I am going to come back to this post over the weekend. I want to take time to read everyone’s responses and get some of my own thoughts together. But I can tell you right off the bat that it’s these kinds of posts that draw me in and make my intellectual, analytical, deep-thinking side so happy. Lots of other stuff about Postcrossing makes me happy, but this is really right at the top. :slightly_smiling_face:


This is the power of Postcrossing :green_heart: I have a bunch of WhatsApp messages to answer but right now at 3:30 am while rocking my baby to sleep, I’ve chosen to hang out here for a while.

I’ve been a member of Postcrossing since 2009 but had a several year break where I didn’t send or receive any postcards. In the end of 2019 I remembered about it. If I could summarize my Postcrossing activity, I’d say I’m still an amateur: I have only a little over 100 sent and received postcards, I don’t really choose stamps—I use what they have in local tobacco shops and most of the postcards that I send are touristy because these are the only types I can get here where I live though I plan on start ordering postcards online at some point for the sake of variety.
Sometimes I only send a postcard a month and I don’t really collect anything.

For me Postcrossing is about human connection. It may sound cliche but despite all the conflicts and negativity going on in the world, Postcrossing is the real bridge builder, that truly brings people closer. It is such a needed project nowadays. I’m originally from Russia and when I saw that Postcrossing’s statement about the war in Ukraine and its impact on the project, it melted my heart. Because Postcrossing is about ordinary people, whether that be a Serbian doctor, a Chinese student, or a German retiree. So different but so similar. They want health and peace for themselves and their loved ones. They all go to buy food and think what they are going to have for dinner. They pay their bills. They worry about their mother/child not picking up the phone for the second time. They do the best they can.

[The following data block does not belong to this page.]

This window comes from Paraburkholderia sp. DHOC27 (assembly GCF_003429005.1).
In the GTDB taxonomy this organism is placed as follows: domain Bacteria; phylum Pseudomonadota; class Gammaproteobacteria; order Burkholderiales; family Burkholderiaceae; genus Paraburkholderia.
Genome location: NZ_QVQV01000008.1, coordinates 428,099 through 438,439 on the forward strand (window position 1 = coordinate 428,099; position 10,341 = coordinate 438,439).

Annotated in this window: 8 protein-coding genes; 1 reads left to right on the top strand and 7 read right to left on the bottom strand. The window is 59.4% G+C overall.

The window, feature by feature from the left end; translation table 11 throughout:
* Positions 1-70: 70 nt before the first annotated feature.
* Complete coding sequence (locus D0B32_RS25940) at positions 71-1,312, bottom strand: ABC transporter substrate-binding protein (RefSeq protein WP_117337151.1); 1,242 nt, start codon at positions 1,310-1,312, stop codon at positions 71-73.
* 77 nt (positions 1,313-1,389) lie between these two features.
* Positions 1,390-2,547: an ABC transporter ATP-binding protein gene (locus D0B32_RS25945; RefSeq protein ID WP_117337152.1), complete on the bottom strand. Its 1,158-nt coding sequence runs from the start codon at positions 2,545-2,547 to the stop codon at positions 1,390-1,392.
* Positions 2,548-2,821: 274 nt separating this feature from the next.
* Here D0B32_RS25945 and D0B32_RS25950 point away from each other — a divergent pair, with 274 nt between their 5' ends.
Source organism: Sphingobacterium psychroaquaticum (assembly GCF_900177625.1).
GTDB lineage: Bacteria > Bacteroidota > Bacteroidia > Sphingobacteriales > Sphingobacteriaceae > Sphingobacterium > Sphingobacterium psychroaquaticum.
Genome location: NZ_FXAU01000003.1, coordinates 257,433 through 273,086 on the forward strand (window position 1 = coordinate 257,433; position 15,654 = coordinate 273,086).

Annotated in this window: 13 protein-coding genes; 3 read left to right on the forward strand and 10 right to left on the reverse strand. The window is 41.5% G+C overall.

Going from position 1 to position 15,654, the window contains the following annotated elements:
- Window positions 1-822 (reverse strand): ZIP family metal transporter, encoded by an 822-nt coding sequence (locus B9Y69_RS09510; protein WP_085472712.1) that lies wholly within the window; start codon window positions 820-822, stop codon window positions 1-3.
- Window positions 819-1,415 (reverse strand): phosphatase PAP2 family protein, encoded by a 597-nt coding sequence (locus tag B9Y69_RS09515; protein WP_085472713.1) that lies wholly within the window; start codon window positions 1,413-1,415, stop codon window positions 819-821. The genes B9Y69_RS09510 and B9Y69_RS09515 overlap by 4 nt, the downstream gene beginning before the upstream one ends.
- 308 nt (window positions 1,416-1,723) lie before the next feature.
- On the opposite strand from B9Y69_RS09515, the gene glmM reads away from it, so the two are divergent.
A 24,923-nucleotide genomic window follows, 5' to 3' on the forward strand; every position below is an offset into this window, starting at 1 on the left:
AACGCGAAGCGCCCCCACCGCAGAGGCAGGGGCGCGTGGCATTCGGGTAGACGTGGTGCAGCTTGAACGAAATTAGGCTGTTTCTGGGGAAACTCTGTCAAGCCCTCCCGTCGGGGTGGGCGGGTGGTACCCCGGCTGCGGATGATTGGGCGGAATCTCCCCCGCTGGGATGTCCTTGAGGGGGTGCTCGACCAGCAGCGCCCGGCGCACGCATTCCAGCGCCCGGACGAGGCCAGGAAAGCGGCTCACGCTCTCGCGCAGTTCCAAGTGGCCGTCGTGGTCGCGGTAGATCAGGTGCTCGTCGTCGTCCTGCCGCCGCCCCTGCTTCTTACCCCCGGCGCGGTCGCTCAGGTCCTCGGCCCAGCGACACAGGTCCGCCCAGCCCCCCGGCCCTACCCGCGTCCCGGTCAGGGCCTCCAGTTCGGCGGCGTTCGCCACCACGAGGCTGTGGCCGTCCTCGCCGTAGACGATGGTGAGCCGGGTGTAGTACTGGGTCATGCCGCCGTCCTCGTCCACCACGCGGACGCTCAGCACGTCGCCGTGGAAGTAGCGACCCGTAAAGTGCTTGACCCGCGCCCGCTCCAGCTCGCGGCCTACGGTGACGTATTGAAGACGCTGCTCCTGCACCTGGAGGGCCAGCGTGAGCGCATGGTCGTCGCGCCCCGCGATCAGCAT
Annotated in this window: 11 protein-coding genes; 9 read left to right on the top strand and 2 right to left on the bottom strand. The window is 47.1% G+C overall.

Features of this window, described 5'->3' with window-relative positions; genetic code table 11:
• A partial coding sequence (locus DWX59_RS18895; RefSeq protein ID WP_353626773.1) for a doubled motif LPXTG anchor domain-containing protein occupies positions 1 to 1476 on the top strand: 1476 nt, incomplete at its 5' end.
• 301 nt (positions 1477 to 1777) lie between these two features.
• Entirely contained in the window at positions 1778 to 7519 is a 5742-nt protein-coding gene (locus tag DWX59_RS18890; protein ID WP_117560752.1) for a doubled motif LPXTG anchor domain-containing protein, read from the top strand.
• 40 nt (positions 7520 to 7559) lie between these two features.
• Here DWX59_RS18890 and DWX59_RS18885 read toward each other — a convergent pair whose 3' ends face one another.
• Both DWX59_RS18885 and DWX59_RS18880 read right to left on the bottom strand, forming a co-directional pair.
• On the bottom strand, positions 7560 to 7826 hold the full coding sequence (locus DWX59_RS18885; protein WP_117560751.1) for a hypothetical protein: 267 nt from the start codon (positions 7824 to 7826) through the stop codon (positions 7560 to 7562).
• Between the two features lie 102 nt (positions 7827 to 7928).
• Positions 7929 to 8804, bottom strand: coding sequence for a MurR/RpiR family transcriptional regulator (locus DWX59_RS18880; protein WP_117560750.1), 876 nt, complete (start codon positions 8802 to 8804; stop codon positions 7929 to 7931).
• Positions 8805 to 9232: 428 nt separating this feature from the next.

And all these things I get reminded about every time I use Postcrossing.
So answering your questions, yes, stats, cool cards and stamps are great but they are not why I’m here.